Chuck Quirmbach

Innovation Reporter

Chuck Quirmbach joined WUWM in August 2018 as Innovation Reporter, covering developments in science, health and business.

Prior to that, he worked for Wisconsin Public Radio in Milwaukee and Madison, covering the environment, energy, and Milwaukee news of statewide interest.

He is a graduate of the UW-Madison.

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A small Wisconsin consumer group that’s originally inspired by activist Ralph Nader is turning 40 this year. An April 7 event will celebrate the Citizens Utility Board of Wisconsin’s (CUB) middle age. 

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Many state agencies and boards are trying to figure out their next move now that Gov. Tony Evers has withdrawn 82 appointments waiting for confirmation by the Wisconsin State Senate.

Chuck Quirmbach

The city of Milwaukee is saying goodbye to the Grand Avenue Mall. And it appears city taxpayers will help with the switch.

To help redevelop the former mall, $9 million in city of Milwaukee financing is a step closer to being approved. Thursday, the Redevelopment Authority OK'd a tax incremental financing district for a project called "The Avenue." 

Chuck Quirmbach

The fate of proposed state building projects at UW-Milwaukee, the Medical College of Wisconsin, and other sites remains unclear. Republican lawmakers Wednesday blocked the Wisconsin Building Commission from recommending more than 80 projects wanted by Democratic Gov. Tony Evers. 

Usually, the building commission goes along with most or all of the projects recommended in what's known as the governor's capital budget. With that momentum, the Legislature's budget committee then later typically approves the commission's list.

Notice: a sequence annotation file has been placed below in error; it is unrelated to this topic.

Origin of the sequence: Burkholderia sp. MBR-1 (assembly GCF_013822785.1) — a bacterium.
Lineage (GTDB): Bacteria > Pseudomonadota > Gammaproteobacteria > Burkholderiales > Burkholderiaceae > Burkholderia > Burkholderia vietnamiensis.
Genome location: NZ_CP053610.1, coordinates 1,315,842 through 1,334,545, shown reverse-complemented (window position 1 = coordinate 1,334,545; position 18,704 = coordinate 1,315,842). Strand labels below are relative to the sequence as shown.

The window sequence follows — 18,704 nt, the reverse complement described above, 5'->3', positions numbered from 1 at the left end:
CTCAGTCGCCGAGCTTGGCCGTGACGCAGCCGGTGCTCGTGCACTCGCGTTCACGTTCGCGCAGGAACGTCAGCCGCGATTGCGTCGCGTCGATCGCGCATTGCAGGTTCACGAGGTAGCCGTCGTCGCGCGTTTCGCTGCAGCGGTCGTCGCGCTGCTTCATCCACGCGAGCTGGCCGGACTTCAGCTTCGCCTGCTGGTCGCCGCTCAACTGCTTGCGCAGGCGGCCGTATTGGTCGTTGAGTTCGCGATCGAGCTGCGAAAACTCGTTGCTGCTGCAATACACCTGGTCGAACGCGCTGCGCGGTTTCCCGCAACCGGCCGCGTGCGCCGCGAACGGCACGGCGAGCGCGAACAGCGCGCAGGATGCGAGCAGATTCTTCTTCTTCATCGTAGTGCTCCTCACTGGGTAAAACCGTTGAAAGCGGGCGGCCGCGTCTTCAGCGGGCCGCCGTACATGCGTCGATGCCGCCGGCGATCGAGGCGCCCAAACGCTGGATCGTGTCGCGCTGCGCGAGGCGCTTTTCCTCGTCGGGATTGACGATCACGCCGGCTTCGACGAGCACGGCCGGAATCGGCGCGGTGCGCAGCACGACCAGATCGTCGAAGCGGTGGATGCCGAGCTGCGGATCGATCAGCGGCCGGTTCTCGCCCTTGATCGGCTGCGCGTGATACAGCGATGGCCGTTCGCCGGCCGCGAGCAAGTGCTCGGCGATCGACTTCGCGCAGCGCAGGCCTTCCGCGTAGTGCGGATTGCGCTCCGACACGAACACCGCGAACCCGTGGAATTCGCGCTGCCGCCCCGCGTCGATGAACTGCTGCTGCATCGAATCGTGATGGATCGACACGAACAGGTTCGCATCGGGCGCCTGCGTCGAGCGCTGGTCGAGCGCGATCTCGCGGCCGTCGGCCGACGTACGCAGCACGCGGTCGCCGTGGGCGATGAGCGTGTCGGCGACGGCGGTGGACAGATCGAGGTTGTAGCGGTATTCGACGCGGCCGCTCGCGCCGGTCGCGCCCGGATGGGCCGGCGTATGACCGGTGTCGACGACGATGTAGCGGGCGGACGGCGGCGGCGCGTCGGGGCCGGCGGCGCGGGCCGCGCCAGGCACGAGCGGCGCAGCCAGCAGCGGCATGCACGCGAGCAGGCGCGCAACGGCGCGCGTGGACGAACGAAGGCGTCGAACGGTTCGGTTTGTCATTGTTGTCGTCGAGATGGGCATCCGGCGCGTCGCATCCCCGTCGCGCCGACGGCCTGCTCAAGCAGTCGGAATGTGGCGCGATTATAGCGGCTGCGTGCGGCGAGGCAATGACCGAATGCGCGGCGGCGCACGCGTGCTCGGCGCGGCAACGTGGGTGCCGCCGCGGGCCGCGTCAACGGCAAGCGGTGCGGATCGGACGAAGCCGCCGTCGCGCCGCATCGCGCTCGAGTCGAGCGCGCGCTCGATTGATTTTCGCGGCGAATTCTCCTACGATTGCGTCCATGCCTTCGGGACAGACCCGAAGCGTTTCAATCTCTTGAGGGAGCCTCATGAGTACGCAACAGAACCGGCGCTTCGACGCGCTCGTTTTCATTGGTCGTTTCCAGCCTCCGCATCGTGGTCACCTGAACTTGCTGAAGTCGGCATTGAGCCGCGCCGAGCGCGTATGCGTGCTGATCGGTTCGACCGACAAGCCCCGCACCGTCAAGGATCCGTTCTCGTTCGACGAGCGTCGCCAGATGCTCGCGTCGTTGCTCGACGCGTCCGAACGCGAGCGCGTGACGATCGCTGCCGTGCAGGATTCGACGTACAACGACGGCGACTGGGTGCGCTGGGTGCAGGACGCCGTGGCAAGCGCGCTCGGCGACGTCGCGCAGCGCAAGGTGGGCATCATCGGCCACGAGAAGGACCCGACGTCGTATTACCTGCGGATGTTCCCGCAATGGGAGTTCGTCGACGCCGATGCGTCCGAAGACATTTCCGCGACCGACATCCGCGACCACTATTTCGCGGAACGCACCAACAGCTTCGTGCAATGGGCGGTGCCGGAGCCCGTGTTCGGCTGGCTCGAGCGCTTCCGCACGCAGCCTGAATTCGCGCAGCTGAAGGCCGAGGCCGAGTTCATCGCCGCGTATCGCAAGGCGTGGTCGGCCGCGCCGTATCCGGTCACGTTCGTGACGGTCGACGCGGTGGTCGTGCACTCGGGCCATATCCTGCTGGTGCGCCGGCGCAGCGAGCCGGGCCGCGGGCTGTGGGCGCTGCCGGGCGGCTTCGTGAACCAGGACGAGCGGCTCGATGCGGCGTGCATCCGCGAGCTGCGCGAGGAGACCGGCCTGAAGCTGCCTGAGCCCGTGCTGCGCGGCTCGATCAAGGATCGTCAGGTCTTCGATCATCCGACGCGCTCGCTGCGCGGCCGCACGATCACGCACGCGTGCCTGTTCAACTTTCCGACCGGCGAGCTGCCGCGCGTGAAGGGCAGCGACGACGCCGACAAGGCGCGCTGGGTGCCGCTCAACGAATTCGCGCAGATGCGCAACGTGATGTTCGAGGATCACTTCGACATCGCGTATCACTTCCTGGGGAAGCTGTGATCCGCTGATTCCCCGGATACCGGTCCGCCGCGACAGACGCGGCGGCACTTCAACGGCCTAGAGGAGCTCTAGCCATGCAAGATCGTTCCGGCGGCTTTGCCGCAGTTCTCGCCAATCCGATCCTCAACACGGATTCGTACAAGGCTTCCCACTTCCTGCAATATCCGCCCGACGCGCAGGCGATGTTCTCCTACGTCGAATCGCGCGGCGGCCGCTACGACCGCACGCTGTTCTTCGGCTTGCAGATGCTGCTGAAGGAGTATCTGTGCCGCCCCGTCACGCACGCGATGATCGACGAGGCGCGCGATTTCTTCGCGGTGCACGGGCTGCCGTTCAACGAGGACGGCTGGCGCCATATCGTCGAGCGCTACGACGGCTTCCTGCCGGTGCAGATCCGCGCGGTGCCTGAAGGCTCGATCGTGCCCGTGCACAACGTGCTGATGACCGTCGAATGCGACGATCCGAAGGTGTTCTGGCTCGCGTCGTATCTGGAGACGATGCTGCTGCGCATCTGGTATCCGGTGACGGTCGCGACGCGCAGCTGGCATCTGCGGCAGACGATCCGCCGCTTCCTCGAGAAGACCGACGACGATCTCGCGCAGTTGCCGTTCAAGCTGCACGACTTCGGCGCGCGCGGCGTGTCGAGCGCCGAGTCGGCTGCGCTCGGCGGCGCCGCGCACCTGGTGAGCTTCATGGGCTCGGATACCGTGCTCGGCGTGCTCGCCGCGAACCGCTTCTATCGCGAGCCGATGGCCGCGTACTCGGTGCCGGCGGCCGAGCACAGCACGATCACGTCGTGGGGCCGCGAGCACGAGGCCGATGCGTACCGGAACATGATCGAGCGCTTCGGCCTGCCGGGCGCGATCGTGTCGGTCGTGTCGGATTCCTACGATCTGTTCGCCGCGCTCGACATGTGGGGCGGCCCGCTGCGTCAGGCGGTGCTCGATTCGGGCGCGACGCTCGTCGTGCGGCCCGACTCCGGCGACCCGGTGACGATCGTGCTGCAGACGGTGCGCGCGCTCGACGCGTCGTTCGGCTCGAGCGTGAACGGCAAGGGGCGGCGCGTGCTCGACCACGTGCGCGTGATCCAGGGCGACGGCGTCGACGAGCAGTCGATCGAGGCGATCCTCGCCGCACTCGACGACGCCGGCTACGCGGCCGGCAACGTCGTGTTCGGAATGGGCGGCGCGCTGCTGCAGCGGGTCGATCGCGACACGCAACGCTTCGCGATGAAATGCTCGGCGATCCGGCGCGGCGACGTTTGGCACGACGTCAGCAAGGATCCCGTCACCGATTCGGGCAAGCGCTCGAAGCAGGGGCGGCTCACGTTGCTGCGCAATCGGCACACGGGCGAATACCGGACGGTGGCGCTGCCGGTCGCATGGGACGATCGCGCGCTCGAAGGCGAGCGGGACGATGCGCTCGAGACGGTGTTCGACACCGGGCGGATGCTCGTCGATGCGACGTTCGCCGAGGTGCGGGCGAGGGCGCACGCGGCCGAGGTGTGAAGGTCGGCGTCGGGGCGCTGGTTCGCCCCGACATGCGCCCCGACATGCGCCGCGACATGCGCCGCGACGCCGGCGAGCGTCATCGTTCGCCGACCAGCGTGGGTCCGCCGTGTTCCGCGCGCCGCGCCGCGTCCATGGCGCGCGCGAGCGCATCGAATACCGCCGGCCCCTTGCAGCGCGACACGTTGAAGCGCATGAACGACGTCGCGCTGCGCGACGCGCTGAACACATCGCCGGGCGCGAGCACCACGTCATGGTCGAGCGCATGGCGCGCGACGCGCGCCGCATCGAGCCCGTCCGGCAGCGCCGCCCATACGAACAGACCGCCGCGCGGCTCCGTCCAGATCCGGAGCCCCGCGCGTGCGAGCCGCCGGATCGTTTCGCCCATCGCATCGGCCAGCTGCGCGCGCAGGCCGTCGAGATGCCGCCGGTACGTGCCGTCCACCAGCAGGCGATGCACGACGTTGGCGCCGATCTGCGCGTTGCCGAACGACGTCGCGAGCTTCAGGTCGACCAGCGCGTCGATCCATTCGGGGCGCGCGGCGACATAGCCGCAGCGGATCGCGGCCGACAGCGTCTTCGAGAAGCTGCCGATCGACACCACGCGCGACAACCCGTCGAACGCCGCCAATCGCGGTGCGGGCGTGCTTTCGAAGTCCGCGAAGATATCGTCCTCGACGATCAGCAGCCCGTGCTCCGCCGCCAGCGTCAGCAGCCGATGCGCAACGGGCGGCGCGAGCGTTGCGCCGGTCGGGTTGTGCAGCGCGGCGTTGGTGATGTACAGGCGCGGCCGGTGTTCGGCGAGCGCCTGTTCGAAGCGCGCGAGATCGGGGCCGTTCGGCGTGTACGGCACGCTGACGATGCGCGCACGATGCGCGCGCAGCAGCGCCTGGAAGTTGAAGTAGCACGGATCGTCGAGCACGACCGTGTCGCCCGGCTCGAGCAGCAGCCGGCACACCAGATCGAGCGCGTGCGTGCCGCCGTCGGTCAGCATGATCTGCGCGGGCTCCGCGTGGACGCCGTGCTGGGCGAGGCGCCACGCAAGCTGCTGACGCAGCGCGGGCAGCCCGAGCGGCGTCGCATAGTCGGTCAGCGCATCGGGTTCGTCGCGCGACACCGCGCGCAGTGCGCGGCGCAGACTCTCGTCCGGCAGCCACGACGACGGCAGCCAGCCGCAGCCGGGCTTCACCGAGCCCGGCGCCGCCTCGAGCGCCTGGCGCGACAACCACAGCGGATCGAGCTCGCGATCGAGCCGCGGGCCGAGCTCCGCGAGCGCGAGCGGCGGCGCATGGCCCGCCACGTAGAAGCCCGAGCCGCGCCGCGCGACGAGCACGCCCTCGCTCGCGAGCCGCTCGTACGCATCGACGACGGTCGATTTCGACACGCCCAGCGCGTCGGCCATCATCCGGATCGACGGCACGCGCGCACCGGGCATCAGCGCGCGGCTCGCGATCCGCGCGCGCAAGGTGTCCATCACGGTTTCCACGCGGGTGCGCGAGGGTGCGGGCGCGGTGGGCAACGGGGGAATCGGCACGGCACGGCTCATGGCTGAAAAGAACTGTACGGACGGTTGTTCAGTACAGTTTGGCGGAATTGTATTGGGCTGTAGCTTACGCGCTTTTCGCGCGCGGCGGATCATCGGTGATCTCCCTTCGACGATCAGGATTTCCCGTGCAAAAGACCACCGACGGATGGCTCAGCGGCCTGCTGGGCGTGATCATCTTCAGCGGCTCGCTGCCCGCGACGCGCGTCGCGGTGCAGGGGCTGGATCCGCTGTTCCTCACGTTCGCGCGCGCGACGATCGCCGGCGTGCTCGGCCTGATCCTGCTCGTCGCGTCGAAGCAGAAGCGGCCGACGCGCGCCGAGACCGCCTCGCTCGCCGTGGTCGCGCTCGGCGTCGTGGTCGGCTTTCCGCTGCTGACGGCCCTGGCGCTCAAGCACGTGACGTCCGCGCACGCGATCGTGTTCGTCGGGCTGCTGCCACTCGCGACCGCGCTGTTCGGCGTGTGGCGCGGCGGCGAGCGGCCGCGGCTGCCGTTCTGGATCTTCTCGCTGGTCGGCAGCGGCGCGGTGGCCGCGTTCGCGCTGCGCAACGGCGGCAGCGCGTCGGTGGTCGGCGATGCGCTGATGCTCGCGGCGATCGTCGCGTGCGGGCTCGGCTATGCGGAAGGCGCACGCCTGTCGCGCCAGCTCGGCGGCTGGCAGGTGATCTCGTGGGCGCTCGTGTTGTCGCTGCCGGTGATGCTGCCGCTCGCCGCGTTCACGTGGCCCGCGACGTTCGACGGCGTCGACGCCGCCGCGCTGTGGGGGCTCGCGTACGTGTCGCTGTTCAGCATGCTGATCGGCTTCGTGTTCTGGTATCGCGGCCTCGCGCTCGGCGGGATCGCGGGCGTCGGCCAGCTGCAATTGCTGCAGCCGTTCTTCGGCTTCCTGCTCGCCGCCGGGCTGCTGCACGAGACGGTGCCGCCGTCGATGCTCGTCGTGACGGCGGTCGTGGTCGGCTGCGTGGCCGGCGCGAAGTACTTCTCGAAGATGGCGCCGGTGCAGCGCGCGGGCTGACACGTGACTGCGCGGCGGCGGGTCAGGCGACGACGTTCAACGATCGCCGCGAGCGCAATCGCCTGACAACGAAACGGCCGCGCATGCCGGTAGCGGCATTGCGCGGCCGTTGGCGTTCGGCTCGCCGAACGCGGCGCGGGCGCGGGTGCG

Chuck Quirmbach

What if you had just three minutes to tell someone about your academic career? That's the idea behind a graduate school contest that's been held at several universities around the U.S. — including Marquette, here in Milwaukee.

It's called the Three Minute Thesis Competition.

The winner of Marquette's recent contest is heading to a regional competition in St. Louis Wednesday.

Chuck Quirmbach

A failure with counting riders on the downtown Milwaukee streetcar, known as The Hop, is being fixed. That's according to Mayor Tom Barrett. Others are concerned that such a new service as the streetcar has already experienced a significant problem.

Operators of The Hop say infrared sensors that count people coming onto or leaving the streetcar started failing on three of the five cars in early February.

That's important because ridership on The Hop is currently free, so there's no way to tally riders based on fares collected.

Chuck Quirmbach

The farmers whose cows supply much of the milk consumed in Wisconsin, or used in products like cheese and yogurt, are having a tough time.

Eight percent, or nearly 700, of the state's dairy farmers left the business last year for economic reasons. A few thousand more farmers got out over the previous five years. Those still at it say being creative is one of the things they have to do to keep going.